Effect of moisture stress on yield and quality of winter wheat seed Public Deposited

http://ir.library.oregonstate.edu/concern/graduate_thesis_or_dissertations/1g05ff50t

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  • Two experiments were conducted to determine the effects of moisture stress on physiological changes that occur during the vegetative and reproductive stages of the wheat (Triticum aestivum L.) plant, and to relate these effects to seed yield, quality and performance. In a field experiment, different levels of moisture stress were obtained by establishing plots in two rainfall areas, and by planting on three different dates in the dryland area. Seed development and maturation occurred under extreme moisture stress in Moro (254mm annual rainfall), while stress at Corvallis (1020 mm annual rainfall) was low. Plants from the early fall planting were subjected to the most stress because of the greater fall growth which removed much of the soil moisture. Lowest seed yields occurred under the greatest moisture stress conditions, primarily because of a reduced number of seeds per spike. Seed size was the quality component most affected by moisture stress. Smaller seed size was associated with lower soil water potential, higher leaf area index during vegetative growth, and higher specific leaf weight and water soluble carbohydrate content of the plants after anthesis. Water soluble carbohydrate content was particularly high in the rachises of the most severely stressed plants, indicating a reduced rate of translocation to the developing seeds. Embryo weight was also reduced in the more stressed plants in proportioa to the reduction in seed weight. The protein contents of seeds from all three moisture stress levels at Moro were similar. Seeds developed under the most severe water stress had the highest respiratory quotient and lowest glutamic acid decarboxylase activity. The growth rate of seedlings produced by these seeds was 29% lower than that from seeds from the less stressed plots. A greenhouse experiment was conducted to study the effects of water stress under controlled conditions. Plants were grown under three moisture regimes (600, 300 and 150 ml water/pot/day) from the time awns were first visible on the main stem until maturity. Water-stressed plants had smaller leaf area and leaf dry weight, higher specific leaf weight, earlier leaf senescence, lower dry weight, and lower seed yield. On the other hand, water-stressed plants produced larger seeds, with heavier embryos, higher protein content, lower CO₂ evolution and lower respiratory quotient. These seeds in turn produced seedlings with greater vigor in terms of seedling growth rate. Because of the compensation ability of the wheat plant, development of management practices to decrease certain yield components in favor of enhanced seed quality is worthy of further study.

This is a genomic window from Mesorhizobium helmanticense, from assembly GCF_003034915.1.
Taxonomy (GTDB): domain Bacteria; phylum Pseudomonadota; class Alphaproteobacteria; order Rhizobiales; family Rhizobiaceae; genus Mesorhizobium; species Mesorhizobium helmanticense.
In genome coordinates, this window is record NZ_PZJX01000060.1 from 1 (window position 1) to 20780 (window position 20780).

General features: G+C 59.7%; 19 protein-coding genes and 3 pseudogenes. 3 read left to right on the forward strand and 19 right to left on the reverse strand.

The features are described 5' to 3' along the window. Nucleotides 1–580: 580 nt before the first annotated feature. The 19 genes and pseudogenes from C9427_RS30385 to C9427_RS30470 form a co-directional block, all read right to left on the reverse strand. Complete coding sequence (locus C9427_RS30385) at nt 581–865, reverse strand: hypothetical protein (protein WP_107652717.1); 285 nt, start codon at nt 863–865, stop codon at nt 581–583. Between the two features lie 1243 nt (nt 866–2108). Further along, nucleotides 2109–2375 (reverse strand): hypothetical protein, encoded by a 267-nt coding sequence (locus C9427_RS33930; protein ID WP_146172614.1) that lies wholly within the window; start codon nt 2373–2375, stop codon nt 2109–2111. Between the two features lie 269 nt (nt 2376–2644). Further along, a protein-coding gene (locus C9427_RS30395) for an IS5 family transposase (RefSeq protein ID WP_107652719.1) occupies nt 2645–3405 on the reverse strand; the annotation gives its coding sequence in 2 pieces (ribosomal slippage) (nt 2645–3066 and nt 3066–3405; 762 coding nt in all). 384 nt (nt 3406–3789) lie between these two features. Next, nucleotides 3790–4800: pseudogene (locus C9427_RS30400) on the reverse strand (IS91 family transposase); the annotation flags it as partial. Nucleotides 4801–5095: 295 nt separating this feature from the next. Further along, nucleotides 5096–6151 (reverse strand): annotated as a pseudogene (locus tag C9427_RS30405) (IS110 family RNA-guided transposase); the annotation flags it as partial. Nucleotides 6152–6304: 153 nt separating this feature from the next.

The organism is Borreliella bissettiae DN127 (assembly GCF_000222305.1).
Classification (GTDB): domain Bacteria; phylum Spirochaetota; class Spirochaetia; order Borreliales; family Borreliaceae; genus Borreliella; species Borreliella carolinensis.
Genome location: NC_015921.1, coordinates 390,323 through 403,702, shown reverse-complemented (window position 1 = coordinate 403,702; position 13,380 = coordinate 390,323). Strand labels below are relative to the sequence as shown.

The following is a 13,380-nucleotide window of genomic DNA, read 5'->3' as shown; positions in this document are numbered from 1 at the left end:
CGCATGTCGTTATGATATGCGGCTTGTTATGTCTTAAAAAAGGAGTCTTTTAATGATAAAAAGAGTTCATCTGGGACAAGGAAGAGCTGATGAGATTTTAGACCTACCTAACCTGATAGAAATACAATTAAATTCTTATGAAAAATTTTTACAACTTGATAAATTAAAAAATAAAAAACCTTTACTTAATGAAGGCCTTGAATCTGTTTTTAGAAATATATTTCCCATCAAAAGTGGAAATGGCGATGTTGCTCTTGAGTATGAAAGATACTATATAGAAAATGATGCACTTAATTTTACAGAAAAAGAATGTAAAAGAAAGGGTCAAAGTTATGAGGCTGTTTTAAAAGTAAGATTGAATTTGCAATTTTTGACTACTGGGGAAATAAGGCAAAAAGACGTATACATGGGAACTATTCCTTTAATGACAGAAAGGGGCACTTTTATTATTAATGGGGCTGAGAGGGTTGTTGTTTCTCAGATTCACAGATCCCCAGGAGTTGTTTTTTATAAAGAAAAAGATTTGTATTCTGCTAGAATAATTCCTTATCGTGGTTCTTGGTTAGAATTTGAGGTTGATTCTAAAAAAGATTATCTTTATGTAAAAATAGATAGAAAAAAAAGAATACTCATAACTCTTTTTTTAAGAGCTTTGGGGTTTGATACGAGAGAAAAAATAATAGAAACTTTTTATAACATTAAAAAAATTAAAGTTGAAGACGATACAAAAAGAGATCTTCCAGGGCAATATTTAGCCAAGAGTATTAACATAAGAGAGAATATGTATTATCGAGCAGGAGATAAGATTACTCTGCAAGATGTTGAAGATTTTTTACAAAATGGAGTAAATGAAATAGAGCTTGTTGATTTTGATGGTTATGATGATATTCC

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  • description.provenance : Approved for entry into archive by Patricia Black(patricia.black@oregonstate.edu) on 2013-10-07T21:59:29Z (GMT) No. of bitstreams: 1 AssuncaoMarcosV1979.pdf: 840497 bytes, checksum: a3696d671b4494589078bc5de7816415 (MD5)
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